Friday, 24 April 2009

Tullock can't be all bad (updated)

Further to my recent Interesting blog bits posting where I pointed out that I like Gordon Tullock on the grounds that he once threatened to have Eric Crampton killed. Eric tells the story here and pays homage to Tullock in general along with providing an explanation for the following picture that I linked to.

One point about which I disagree with Eric is on his Pantheon of the Econ-Gods. He, of course, has Tullock sitting at the top with Becker, Friedman, Buchanan, Coase, Alchian, Demsetz, Hayek as the Elder Gods. My ranking would interchange Tullock and Ronald Coase. For me Coase is the greatest econ god. With Tullock as one of the Elder Gods. But I am a theory of the firm man. Coase received the 1991 The Sveriges Riksbank Prize in Economic Sciences in Memory of Alfred Nobel for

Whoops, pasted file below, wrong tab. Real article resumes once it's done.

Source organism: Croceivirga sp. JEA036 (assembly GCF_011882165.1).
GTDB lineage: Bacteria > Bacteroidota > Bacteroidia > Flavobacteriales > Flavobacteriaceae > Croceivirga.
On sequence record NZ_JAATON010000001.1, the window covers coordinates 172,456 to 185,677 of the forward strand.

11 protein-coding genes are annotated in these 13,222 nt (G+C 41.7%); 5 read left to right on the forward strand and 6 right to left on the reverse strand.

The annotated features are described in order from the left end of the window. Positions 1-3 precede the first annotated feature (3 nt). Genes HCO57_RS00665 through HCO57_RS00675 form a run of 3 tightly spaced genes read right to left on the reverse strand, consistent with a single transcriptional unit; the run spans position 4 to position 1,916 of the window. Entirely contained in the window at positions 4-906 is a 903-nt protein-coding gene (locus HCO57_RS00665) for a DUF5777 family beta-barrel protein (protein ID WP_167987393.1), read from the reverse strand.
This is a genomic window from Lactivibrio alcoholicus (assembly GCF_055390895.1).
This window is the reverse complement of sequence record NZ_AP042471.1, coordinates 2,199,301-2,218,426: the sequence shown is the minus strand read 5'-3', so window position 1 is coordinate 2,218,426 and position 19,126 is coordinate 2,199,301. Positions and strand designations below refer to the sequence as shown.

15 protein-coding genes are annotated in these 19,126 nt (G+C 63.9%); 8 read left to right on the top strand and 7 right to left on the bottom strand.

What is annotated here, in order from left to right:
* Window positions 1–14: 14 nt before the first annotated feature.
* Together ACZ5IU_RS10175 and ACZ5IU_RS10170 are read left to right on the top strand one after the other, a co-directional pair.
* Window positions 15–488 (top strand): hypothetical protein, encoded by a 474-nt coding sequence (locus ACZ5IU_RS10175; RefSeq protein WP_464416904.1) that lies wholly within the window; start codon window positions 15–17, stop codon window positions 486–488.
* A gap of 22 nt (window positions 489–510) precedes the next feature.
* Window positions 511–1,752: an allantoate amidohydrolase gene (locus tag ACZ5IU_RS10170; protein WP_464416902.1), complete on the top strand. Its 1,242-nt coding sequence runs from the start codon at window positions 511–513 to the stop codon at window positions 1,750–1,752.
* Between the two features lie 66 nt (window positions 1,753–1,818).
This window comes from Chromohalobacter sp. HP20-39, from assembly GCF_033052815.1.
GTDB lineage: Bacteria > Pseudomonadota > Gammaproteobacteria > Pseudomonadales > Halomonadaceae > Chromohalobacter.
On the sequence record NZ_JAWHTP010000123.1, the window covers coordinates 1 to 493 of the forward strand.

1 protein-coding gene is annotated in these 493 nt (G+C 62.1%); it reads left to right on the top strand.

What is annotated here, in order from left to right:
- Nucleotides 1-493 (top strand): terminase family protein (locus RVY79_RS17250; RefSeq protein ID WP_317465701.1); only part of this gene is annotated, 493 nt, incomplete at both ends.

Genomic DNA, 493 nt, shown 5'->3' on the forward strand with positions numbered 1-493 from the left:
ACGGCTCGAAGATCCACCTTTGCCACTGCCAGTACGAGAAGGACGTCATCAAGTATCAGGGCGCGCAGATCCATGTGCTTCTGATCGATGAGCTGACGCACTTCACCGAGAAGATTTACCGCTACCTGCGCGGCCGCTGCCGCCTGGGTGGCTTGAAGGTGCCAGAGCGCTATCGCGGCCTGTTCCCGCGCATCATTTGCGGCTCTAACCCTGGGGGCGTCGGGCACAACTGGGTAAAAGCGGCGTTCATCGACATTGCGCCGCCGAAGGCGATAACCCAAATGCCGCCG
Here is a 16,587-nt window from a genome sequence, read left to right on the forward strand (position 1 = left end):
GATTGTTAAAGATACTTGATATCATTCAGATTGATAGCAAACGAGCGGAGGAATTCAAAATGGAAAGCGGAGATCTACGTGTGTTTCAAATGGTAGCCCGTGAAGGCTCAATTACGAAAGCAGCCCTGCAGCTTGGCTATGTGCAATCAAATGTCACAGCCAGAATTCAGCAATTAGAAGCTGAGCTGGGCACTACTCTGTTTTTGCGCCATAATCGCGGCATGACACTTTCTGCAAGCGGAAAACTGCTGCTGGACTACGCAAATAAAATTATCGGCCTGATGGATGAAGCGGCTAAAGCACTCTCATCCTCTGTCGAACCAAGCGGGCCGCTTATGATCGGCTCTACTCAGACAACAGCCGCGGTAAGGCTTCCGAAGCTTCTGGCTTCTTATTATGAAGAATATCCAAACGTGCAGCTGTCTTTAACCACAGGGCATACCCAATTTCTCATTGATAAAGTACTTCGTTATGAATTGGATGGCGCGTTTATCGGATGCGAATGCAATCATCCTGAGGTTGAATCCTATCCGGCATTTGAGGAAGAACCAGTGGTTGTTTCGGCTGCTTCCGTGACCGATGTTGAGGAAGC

"For his discovery and clarification of the significance of transaction costs and property rights for the traditional structure and functioning of the economy."
Coase is most famous for two papers including his 1937 paper "The Nature of the Firm", the paper which started the whole theory of the firm literature.

Update: In the comments section to Eric's posting at Offsetting Behaviour, Brad Taylor makes the valid point that Douglass North should be added as an Elder God.

1 comment:

Peter G. Klein said...

Tullock is of course a legendary put-down artist, but Coase is not bad either. I loved how he closed his contribution to the 1993 Posner-Williamson-Coase exchange in JITE with "I greatly admire the works of Richard Posner, but not always." It is also alleged that he once whispered to a colleague, after a particularly tense seminar exchange with Posner: "That man will not die in his own bed."

North is more blunt. I once asked him about the Economic Freedom Index (Gwartney was North's PhD student). He said something like: "Jim's a great guy, but he's so damn right wing!"